Foraging and Cooking With Wild Sorrel


I walk through the Saturday farmers market near my home in Brooklyn, N.Y. A heap of beautiful French sorrel leaves for sale catches my eye. Their pleasantly sour, lemony flavor is so good with seafood, steamed vegetables or in soup. I’m not buying though— don’t need to. Every park, community garden and backyard near me —and across most of North America— has some kind of sorrel growing in it.

The most common variety is yellow wood sorrel, Oxalis stricta (other Oxalis species are also edible). Oftenwild sorrel mistaken for clover, this diminutive plant has leaves with three heart-shaped leaflets, small yellow flowers and seed pods that look like very tiny okra (I call them fairy okra). Oxalis loves to grow where it gets plenty of sunlight, but I find that plants growing in partial sunlight have the tenderest leaves.

When harvesting wood sorrel, gently strip the upper leaves, immature, green seedpods and flowers off the stems. All of these are edible, tender and delicious, but the lower stems are too tough and stringy to be good.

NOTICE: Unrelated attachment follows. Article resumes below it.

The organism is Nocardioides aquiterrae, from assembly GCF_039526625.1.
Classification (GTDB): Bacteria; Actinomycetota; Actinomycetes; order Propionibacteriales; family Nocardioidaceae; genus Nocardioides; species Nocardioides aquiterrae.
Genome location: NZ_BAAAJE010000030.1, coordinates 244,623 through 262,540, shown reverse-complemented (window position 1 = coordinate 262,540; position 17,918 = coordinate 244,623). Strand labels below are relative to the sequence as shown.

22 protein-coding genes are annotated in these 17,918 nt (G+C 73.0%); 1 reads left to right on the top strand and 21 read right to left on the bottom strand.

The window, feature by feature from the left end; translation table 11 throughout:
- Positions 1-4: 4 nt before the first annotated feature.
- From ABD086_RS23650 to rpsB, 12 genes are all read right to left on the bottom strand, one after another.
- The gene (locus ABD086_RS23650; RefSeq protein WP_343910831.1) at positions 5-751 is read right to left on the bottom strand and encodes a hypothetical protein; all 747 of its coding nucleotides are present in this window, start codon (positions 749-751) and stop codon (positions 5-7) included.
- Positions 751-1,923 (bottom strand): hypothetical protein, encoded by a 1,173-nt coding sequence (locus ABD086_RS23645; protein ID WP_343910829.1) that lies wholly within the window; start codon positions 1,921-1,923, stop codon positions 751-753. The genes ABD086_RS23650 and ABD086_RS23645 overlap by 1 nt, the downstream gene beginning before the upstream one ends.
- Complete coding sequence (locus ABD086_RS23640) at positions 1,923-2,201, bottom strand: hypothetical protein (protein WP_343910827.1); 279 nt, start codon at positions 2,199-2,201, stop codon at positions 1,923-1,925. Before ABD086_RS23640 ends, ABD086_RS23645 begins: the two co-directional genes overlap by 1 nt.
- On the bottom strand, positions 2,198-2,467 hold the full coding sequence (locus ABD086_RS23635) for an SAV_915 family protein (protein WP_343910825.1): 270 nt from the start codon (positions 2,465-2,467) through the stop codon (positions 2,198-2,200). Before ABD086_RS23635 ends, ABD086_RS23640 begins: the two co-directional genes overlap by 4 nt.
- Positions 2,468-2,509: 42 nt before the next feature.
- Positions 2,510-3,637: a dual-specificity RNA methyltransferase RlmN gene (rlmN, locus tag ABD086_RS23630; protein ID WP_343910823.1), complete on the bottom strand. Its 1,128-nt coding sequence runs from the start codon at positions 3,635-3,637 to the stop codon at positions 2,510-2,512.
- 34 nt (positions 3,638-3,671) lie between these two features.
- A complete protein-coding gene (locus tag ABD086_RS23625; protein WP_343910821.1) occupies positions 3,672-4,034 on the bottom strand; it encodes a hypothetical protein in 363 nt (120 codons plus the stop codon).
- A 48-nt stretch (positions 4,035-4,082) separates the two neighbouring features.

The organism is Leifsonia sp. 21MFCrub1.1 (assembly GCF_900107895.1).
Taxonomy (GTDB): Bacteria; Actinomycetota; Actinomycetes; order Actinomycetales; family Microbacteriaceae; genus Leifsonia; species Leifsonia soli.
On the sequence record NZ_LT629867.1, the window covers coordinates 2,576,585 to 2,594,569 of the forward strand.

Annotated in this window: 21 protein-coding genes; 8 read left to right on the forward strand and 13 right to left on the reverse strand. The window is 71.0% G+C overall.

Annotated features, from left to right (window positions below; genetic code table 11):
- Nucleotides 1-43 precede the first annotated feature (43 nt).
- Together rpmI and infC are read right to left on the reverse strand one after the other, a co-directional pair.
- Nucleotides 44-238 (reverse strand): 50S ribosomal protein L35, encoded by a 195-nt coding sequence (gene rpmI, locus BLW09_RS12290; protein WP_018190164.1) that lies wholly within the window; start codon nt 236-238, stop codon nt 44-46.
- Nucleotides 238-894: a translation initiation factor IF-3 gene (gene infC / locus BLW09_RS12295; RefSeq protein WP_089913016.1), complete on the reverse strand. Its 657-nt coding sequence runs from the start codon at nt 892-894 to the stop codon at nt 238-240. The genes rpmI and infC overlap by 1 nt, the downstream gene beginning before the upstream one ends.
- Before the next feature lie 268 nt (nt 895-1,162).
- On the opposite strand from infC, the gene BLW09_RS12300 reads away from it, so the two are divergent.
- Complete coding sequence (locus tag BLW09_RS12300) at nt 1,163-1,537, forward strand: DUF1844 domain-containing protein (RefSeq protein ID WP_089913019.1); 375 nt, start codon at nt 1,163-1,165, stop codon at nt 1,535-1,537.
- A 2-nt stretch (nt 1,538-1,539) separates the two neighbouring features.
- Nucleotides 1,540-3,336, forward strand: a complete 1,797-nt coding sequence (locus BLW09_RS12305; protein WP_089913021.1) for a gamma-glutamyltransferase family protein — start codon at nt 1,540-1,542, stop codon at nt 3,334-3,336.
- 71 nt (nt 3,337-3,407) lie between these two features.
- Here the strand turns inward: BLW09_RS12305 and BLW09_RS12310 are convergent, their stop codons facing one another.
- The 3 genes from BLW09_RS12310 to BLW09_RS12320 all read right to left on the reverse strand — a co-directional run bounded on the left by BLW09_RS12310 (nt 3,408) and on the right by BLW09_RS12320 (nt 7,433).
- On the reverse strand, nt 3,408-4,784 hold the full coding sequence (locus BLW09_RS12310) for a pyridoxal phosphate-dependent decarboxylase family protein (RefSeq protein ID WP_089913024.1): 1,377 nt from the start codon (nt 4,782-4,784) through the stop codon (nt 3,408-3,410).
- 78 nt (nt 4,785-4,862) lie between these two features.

By the way, wood sorrel is unrelated to that French sorrel I saw for sale, but its taste and culinary uses are identical.

sheep sorrelThe other common wild sorrel is sheep sorrel, Rumex acetosella. This one is closely related to that cultivated French sorrel. Like the cultivated sorrel, sheep sorrel leaves are arrow-shaped. But sheep sorrel leaves are much smaller— often no more than 1 inch long. There are sheaths encasing the leafstalks where they attach to the stems. The leaves on the upper parts of the stalks are often smaller and more oblong than arrow-shaped.

Sheep sorrel also loves sun, and often grows amidst the grass in lawns. As with wood sorrel, though, I find bigger, tenderer leaves where the plants also get a little shade.

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